Nana Spears and Daniel de la Nuez live in a markedly narrow 1879 brownstone – a meager 13.5 feet wide, to be exact – in Brooklyn’s Clinton Hill neighborhood.
It took Spears, a New Jersey native who grew up in a farmhouse outside Princeton, a solid year of looking before she stumbled upon the property: prime turn-of-the-century real estate that once functioned as a boardinghouse and counts a stevedore amongst its former inhabitants. (The Brooklyn Navy Yard, where Spears runs her studio, is a few short blocks away.) The couple’s complementary interests and careers – she is co-founder and creative director of the art brand Fort Makers, he works in video production and direction – inform the layered aesthetic of their home and help the couple tightly edit the objects chosen to reflect them, from Louis Poulsen lighting to De la Nuez’s prized racing bike. Just don’t ask either of them to cook.
How did you two meet?
We met on Match. I was struck by how well Daniel can write. He wrote me this story about how he protected an octopus in Costa Brava by circling around it so an octopus spear-hunter he saw nearby couldn’t kill it. He gave the octopus a jive-talking, street persona in the story, which I thought was hilarious. The octopus talks a lot in the story.
What has the most meaning to you in your home?
Daniel: Nana. And second to Nana, my bike. Third to Nana is a painting that I absolutely love. It’s of an owl and was made by a friend of my father’s in Mexico. We’re framing it now. So that’ll be going up soon.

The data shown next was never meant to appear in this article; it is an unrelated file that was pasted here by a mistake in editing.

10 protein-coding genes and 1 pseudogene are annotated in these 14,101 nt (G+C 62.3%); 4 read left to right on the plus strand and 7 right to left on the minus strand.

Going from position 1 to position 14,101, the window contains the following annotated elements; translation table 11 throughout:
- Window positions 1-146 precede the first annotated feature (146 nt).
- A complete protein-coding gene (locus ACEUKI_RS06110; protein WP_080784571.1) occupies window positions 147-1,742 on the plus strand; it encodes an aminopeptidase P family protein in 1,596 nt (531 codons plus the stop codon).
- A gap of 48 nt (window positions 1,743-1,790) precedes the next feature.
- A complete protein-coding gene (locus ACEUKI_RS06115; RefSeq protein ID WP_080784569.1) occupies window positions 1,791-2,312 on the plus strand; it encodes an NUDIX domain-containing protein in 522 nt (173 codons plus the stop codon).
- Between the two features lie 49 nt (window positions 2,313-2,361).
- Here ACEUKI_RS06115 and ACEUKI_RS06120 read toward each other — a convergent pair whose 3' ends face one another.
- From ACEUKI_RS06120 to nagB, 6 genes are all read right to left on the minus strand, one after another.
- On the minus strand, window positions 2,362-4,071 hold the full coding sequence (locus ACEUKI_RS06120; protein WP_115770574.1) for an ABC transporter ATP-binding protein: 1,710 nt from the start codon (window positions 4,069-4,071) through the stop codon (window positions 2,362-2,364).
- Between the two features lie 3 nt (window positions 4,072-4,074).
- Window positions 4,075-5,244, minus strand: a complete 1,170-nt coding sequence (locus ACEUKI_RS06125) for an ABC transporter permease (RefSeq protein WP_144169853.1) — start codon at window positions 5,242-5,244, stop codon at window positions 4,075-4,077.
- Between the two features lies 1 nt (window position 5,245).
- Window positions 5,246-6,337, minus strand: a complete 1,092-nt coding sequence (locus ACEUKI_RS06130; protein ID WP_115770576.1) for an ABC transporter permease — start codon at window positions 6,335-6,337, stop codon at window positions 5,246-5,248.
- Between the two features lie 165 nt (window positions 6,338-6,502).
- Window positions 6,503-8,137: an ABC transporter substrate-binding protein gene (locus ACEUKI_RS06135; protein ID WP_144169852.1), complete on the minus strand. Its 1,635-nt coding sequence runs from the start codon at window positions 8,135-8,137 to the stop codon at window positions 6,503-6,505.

Nana: It looks a little surreal, kind of cartoonish, like the owl’s up to something.
Talking octopuses and mischievous owls – I’m sensing a theme here. What are your cat’s names?
Nana: Dirty, after Old Dirty Bastard, and U-haul, who goes by Keats.
Daniel: ODB pretty much came with the house. He lived in the yard when we moved in. Since he was a child of the streets of Bed Stuy, we named him ODB. U-haul was rescued from a U-haul depot.
Tell me a little bit about your day-to-day routine. Do you both work from home?
Daniel: I’ll work out of different offices for different projects, but having such a big house, both Nana and I can work in different parts of the house during the day and not be on top of each other.
Nana: We’ll yell down to each other every once in awhile and then meet for lunch. We’ve gotten into the somewhat decadent habit of going to have lunch at Aita.
Daniel: And then we’ll come back and work. So the house has given us that freedom to both be home and still be able to focus.
Do you entertain a lot?
Daniel: We have people over for drinks a lot. We don’t do a lot of cooking.
Nana: We don’t do any cooking.
Daniel: Yeah, we want to fix the dining room. But we’ll have people over for drinks in the backyard in the summer.
Nana: And after work I often bring home one of my co-workers.
The creative energy is very evident in the space, there are so many layers to each room. How would you describe your creative process?
Daniel: I did a shoot last week for Daniel Libeskind and we were in his library and he talked about how in the morning he’ll pull out a random book to find his inspiration for the day. With Nana, certainly, and myself as well, we have such a great collection of art books that we’re pretty much able to do h the same thing. That’s how Nana works, she pulls out the art books…
Nana: …or the travel books or the whatever books, whatever we’re trying to work on – we go to a ton of art shows, the travel links it all together. For instance, Miró. We’ve seen a lot of Miró in Spain and then we sought him out in France and then we buy more books. A lot of the books come from our travel experiences as a reflection of what we saw.
Daniel: If we go to Belize, I read a book on the history of Belize. If we go to Puerto Rico I read the history of Puerto Rico.
Nana: Yeah, he does do that. When we travel we always get things together…
Daniel: …the rugs, the masks.
How often do you travel?